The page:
THURSDAY OF HOLY WEEK
THE LAST SUPPER.
READING. St. MATTHEW 26: 36 – 46.
We are considering during Holy Week the things Jesus said and did during thelast week of his life. I said that on Monday he overturned the tables of the traders who were carrying out their sharp practice in the courts of the Temple where people gathered for worship.
On the Tuesday he resisted the clever tactics of four different groups who tried to give him enough room to hang himself. It was also on Tuesday that Jesus told the stories known as parables. With the clever use of these stories he told his listeners to watch and be prepared. “Be ready for the judgment of God and respond to his invitation while there is yet time.” This was his message.
On the Wednesday Jesus remained at Bethany a few miles outside of Jerusalem. It was at the home of Simon the leper, while having a meal, that a woman who loved Jesus very deeply took her most precious possession – a phial of perfume and anointed his head with the entire contents. She recognised that this was the last opportunity that she would ever have to acknowledge Jesus as her Saviour and she did not hesitate. She expressed the deepest devotion of her heart.
On the Thursday of Holy Week, we see that Jesus once again returned toJerusalem. In the upper room we see him set the example of discipleship by washing the feet of the disciples and it was there in the upper room that Jesus instituted the Sacrament of Holy Communion; what we refer to as the Lord’s Supper. In that upper room on that last Thursday of our Lord’s life he spoke words of comfort; he spoke of the need for his followers to be courageous and brave.
We had planned to celebrate the Sacrament of the Lord’s Supper at our service on this night and then to have a light meal in the hall but due to the corona virus restrictions these plans have had to be cancelled.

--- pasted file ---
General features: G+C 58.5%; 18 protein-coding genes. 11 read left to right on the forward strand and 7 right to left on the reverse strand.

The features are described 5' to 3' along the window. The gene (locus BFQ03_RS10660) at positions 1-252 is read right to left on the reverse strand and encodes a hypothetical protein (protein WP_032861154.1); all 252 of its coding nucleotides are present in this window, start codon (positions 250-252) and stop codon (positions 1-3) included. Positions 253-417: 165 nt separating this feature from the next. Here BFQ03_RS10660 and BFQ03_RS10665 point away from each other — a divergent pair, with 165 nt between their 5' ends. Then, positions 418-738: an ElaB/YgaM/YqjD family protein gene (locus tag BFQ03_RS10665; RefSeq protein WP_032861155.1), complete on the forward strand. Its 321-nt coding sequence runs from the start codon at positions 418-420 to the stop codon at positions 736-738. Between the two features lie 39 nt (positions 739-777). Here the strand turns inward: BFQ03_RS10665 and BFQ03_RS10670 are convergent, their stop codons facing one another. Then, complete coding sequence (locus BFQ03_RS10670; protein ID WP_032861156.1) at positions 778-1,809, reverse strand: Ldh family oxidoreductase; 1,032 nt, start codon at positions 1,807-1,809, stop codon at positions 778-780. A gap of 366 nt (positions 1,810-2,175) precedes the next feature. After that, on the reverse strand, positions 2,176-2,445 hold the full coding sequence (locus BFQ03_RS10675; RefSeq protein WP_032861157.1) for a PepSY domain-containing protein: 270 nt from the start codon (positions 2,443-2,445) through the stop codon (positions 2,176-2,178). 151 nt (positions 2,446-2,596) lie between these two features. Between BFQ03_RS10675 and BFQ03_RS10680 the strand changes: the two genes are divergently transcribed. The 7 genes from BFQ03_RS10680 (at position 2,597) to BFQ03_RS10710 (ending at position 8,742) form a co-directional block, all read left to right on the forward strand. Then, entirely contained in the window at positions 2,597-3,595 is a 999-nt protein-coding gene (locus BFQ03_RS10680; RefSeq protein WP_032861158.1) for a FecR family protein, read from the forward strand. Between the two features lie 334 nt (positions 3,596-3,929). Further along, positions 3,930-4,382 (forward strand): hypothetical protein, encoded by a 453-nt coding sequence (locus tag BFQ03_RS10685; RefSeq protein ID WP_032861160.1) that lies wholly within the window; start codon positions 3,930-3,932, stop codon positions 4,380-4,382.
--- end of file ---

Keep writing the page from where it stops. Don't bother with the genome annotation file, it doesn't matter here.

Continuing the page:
On the Thursday Jesus also endured the agony of the garden of Gethsemane and he saw clearly with deep sorrow that from then on, he would be alone. It was also on Thursday that Jesus was betrayed by Judas. He was arrested by his enemies and taken to prison and to judgment.
Let me remind you again of the specific reason why Jesus and his disciples had come to Jerusalem. Along with upwards of three million Jews from all over the world, they had come to celebrate the Jewish festival of Passover. Passover was a memorial service – a service of remembrance which is still held each year marking the exodus of the Jews form Egypt where they had been slaves.
It is the ambition of every Jew to celebrate the Passover in Jerusalem at least once before they die. Jesus and his disciples, along with every important Jew from throughout the world, were gathered in the Holy City for the Passover. In the Passover ritual the blood of a sacrificed lamb is taken and daubed on the doorposts and lintels of each home re-enact the time when the angel of death passed through the land of Egypt. When the angel saw the blood, he passed over that house and all within were safe because of the blood of the lamb daubed on the doorpost.
Within the safety of each house protected by the blood, each family eats bread with no yeast (unleavened bread). This is to remind them of the haste with which their forefathers left Egypt. God has ordained that every Jewish family must observe the Passover each year and it still today remains the most important ritual in the Jewish calendar. As the family share the meal together the head of each family tells the story of God’s gracious deliverance of their forefathers from slavery in Egypt.